Which still doesn’t solve the problem: Is “Don’t Get Dead” a thriller or mystery?

My conclusion: Pick one. It’s whatever the person you’re dealing with (agent, editor, publisher) says it is. If they want to label it a mystery, that’s what it is. If they say it’s a thriller, then that’s what it is.

So, for the moment anyway, I’m plugging “Don’t Get Dead” as a mystery.

Any ideas? Suggestions? Opinions?

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Just how far would you go to save the life of someone you don’t know?

I’ve just finished my new book, Don’t Get Dead, a mystery about Search and Rescue expert, Gracie Kinkaid. who is caught in a sudden snowstorm in the mountains of Southern California. She has to fight to keep not only herself alive,  but also injured British movie star, Rob Christian. Her teammate has disappeared with the only radio, their food is running out, and the only thing between them and the storm is a makeshift shelter Gracie has built with a sheet of plastic. If that’s not bad enough, Gracie discovers the frozen body of one of Rob’s hiking partner, Tristan Chambers.  She realizes that not only has Tristan been murdered, but the killer is out there in the wild stalking Rob and Gracie.

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As promised, here are a few pages from my new novel, “Don’t Get Dead,” the first of the Gracie Kinkaid mysteries.



The body hung upside down in the truck, suspended by the seatbelt, sun-bleached hair hanging straight down to skim the roof of the cab.

The light from the headlamp strapped to Gracie’s forehead merged with that of Ralph Hunter’s mag flashlight to illuminate the interior of the crumpled pick-up that had shot off the road high above their heads and now lay upside down amid a jumble of rocks and vegetation on the desert floor.

“Well, as far as dead bodies go,” Gracie said, “this one’s in pretty good shape. At least it’s in one piece.”

Ralph grunted his agreement.

Thank God this guy was wearing his seatbelt, Gracie thought. She had seen the results of vehicles launching themselves off mountain roads and highways. Often times drivers wearing seatbelts walked away relatively unscathed from their impromptu four-hundred foot roller-coaster rides. Drivers not wearing seatbelts usually didn’t. As exhausted as Gracie was, retrieving body parts would definitely have sucked.

Gracie dug a piece of strawberry bubble gum from a side pocket of her pants and popped it into her mouth, dutifully tucking the wrapper back into the same pocket.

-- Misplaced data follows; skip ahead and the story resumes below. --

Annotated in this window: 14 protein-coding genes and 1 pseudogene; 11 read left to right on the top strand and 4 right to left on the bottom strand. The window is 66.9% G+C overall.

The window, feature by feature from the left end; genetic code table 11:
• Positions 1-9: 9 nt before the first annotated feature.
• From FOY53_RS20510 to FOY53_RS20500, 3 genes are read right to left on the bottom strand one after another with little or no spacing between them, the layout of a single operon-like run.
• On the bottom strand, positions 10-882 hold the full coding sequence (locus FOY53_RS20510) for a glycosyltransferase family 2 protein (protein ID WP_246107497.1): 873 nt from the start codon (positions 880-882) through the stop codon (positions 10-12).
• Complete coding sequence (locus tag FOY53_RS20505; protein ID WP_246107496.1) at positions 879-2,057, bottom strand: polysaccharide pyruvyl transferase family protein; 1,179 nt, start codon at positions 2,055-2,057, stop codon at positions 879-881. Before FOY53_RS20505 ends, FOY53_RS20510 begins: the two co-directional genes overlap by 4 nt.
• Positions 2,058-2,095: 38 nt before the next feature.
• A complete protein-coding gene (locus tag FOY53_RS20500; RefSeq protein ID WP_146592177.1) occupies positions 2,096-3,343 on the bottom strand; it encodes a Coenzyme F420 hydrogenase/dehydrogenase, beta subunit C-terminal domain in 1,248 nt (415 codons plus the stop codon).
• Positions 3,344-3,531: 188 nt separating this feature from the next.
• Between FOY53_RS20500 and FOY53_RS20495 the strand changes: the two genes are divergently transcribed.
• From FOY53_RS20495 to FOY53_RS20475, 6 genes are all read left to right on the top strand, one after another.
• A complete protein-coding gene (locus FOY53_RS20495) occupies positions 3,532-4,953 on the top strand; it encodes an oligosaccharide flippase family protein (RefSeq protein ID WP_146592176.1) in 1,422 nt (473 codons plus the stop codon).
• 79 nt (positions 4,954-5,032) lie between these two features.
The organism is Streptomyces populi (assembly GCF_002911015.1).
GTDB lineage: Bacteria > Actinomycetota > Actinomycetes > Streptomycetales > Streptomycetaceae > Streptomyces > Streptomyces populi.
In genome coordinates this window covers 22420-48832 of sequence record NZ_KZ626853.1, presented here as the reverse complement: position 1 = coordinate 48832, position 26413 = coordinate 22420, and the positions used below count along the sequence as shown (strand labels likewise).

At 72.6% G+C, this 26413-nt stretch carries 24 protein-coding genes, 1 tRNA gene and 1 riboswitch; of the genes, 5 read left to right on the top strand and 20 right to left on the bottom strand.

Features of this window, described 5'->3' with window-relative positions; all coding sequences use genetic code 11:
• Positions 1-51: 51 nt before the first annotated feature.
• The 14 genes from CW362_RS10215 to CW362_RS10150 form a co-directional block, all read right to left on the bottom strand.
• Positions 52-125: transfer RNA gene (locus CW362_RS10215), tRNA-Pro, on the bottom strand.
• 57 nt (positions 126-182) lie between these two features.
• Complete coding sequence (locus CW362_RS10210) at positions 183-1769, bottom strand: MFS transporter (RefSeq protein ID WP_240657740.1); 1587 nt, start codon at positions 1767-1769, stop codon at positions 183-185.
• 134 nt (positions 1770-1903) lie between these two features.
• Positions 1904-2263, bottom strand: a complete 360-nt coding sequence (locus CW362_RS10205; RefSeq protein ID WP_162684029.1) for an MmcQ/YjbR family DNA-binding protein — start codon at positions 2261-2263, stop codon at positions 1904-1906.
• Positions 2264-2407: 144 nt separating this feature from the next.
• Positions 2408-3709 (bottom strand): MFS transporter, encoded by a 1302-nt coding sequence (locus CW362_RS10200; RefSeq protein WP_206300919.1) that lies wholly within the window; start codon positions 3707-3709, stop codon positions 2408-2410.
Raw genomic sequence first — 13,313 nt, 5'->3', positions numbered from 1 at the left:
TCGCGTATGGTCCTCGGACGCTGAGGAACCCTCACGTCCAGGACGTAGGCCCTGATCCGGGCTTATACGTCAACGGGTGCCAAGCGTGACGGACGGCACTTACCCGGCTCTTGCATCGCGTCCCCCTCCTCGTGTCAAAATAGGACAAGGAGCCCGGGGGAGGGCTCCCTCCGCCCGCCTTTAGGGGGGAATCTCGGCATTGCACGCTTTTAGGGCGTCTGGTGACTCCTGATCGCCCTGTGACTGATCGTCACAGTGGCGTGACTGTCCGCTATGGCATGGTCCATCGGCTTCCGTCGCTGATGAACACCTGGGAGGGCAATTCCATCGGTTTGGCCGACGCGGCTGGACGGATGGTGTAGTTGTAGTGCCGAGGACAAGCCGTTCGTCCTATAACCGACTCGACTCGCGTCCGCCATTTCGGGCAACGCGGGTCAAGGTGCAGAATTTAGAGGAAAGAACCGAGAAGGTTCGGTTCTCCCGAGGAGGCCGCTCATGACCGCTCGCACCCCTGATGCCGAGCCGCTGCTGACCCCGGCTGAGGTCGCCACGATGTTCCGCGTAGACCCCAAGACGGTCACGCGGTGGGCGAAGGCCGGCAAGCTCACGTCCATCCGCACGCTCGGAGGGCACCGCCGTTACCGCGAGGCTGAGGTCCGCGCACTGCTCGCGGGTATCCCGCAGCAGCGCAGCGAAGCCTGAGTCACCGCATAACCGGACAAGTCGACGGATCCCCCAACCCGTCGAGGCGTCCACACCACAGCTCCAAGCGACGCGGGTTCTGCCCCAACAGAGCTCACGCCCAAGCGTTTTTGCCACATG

In spite of the heavy shadows of the truck’s interior, Gracie was able to discern that the victim was male and young, possibly still in his teens, and that there was little blood inside the cab or on the body itself. “He didn’t bleed out,” Gracie said as she tugged open the radio chest pack she wore and picked out a pair of purple latex gloves.

“Blunt force trauma probably knocked him out,” Ralph said, keeping his voice as bland and clinical as if they were sitting comfortably in a classroom discussing ropes rescue theory and not the cause of death of someone who hours before had been a breathing, laughing human being with a family, maybe a sweetheart, and dreams and a future. “Traumatic asphyxia. Died from hanging upside down in the seatbelt.”

Gracie snapped on the gloves. “First time I’ve seen someone actually die from wearing a seat belt.”

“Dead for sure without it.” Ralph swung the beam of his flashlight over so he could see Gracie’s face without shining it directly into her eyes. “You okay with this, Gracie girl?”

“Yes,” Gracie bit off. Then, “No!” followed by, “Yes! I need to be able to do this, dammit!”

“Okay then,” Ralph said, obviously taking her at her word. “Let’s open it up.”

Ralph slipped his heavy flashlight through a belt loop, then, donning his own pair of latex gloves, tugged on the passenger door handle of the upended truck. When the dented door resisted, he planted a dusty boot on the truck’s side panel and hauled with both hands until the door opened with an unearthly screech of metal on metal that raised the hair on the back of Gracie’s neck.

In what both rescuers knew was a formality, but had to be done regardless, Ralph leaned inside the cab and placed two fingers on the carotid artery of the young man’s neck, checking for any signs of life.

Gracie silently counted off the seconds until Ralph said in a low voice, “Nothing.”

He wrestled a thin wallet from the back pocket of the dead man’s jeans and held it out behind him. “ID.”

As Gracie grabbed the wallet and backed away from the truck, she became aware for the first time of muffled voices and occasional bursts of laughter filtering through the forest of Joshua trees behind her, signaling the arrival of the rest of the recovery team hefting in the litter–the orange plastic basket in which to transport the body–from one of the countless dirt roads that criss-crossed the desert flats.

Unoccupied, the Junkin litter was unwieldy and heavy. Day packs, body bag, daisy chains of woven nylon webbing, steel carabiners and other ropes rescue hardware tossed into the basket weighed it down even further. Another one hundred eighty pounds or so of dead weight translated into strained shoulders, arms and hands on the way out.

Gracie opened the wallet and zeroed the beam of her headlamp on the California driver’s license inside. A bright young face smiled back at her.


She snapped the wallet closed and shoved it into a side vest pocket.

“Deep breath,” she whispered to herself. “Do not feel anything. You have to get the job done.”

Her eyes slid over to the truck where Ralph was sifting through papers scattered inside the truck cab.

“Besides, you barf all over Ralphie’s boots again and your ass is grass.”